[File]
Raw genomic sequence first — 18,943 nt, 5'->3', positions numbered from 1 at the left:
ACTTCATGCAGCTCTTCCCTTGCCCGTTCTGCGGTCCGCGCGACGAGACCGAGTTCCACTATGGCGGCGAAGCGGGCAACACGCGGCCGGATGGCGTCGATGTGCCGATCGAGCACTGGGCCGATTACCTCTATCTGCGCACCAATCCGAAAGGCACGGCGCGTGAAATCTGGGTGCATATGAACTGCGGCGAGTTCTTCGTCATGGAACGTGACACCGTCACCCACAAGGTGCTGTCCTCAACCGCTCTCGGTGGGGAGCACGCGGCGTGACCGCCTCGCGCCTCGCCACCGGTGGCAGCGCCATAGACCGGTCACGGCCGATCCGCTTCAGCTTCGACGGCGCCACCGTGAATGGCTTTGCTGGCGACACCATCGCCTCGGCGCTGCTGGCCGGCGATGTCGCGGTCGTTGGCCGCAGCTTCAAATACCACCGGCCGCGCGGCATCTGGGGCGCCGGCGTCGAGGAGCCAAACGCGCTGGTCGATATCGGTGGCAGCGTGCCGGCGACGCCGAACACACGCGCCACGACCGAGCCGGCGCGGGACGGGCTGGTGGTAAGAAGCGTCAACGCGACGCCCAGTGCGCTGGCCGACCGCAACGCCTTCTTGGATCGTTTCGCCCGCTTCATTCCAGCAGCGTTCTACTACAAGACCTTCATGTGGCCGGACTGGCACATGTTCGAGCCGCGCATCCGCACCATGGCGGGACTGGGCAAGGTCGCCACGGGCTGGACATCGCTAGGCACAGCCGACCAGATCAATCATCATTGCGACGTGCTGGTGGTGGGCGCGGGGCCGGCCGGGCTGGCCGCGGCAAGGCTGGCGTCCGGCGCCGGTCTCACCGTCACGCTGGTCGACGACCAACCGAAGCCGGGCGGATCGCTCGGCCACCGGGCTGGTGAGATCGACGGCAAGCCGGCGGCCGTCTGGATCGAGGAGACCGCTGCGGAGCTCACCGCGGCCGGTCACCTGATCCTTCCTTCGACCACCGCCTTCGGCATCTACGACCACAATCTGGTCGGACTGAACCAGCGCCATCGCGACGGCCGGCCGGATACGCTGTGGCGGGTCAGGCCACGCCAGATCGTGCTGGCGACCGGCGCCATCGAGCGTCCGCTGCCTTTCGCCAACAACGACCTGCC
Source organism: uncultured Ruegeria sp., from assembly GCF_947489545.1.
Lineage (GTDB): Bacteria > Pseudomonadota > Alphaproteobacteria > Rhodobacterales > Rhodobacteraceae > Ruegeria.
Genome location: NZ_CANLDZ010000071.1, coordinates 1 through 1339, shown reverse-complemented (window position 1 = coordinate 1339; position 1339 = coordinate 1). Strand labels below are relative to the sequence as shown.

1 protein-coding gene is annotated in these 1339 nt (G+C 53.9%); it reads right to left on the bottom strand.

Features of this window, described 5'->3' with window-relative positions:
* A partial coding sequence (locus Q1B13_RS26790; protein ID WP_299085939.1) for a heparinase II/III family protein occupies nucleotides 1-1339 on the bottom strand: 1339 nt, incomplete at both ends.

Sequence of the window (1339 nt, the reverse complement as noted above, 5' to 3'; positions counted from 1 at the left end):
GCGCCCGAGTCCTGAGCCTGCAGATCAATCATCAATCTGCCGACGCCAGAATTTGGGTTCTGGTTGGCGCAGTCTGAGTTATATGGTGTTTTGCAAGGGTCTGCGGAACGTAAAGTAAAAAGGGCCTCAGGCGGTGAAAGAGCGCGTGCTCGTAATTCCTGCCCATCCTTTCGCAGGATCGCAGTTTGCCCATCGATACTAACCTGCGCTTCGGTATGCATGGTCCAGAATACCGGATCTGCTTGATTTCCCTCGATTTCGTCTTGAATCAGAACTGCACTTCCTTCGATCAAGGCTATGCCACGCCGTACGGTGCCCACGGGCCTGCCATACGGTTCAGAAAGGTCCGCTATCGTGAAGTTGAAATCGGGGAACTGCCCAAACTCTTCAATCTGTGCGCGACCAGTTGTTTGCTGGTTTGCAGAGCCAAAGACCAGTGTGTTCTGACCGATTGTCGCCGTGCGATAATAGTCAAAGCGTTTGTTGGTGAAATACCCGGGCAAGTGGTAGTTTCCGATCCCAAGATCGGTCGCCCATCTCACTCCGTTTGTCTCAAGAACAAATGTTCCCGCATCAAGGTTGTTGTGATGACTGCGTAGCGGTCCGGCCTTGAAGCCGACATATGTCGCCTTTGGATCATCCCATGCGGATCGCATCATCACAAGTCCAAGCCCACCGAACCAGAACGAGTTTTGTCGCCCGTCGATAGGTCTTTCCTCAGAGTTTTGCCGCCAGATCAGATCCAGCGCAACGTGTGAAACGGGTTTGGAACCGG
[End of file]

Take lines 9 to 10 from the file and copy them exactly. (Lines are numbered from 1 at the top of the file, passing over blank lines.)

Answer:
Sequence of the window (1339 nt, the reverse complement as noted above, 5' to 3'; positions counted from 1 at the left end):
GCGCCCGAGTCCTGAGCCTGCAGATCAATCATCAATCTGCCGACGCCAGAATTTGGGTTCTGGTTGGCGCAGTCTGAGTTATATGGTGTTTTGCAAGGGTCTGCGGAACGTAAAGTAAAAAGGGCCTCAGGCGGTGAAAGAGCGCGTGCTCGTAATTCCTGCCCATCCTTTCGCAGGATCGCAGTTTGCCCATCGATACTAACCTGCGCTTCGGTATGCATGGTCCAGAATACCGGATCTGCTTGATTTCCCTCGATTTCGTCTTGAATCAGAACTGCACTTCCTTCGATCAAGGCTATGCCACGCCGTACGGTGCCCACGGGCCTGCCATACGGTTCAGAAAGGTCCGCTATCGTGAAGTTGAAATCGGGGAACTGCCCAAACTCTTCAATCTGTGCGCGACCAGTTGTTTGCTGGTTTGCAGAGCCAAAGACCAGTGTGTTCTGACCGATTGTCGCCGTGCGATAATAGTCAAAGCGTTTGTTGGTGAAATACCCGGGCAAGTGGTAGTTTCCGATCCCAAGATCGGTCGCCCATCTCACTCCGTTTGTCTCAAGAACAAATGTTCCCGCATCAAGGTTGTTGTGATGACTGCGTAGCGGTCCGGCCTTGAAGCCGACATATGTCGCCTTTGGATCATCCCATGCGGATCGCATCATCACAAGTCCAAGCCCACCGAACCAGAACGAGTTTTGTCGCCCGTCGATAGGTCTTTCCTCAGAGTTTTGCCGCCAGATCAGATCCAGCGCAACGTGTGAAACGGGTTTGGAACCGG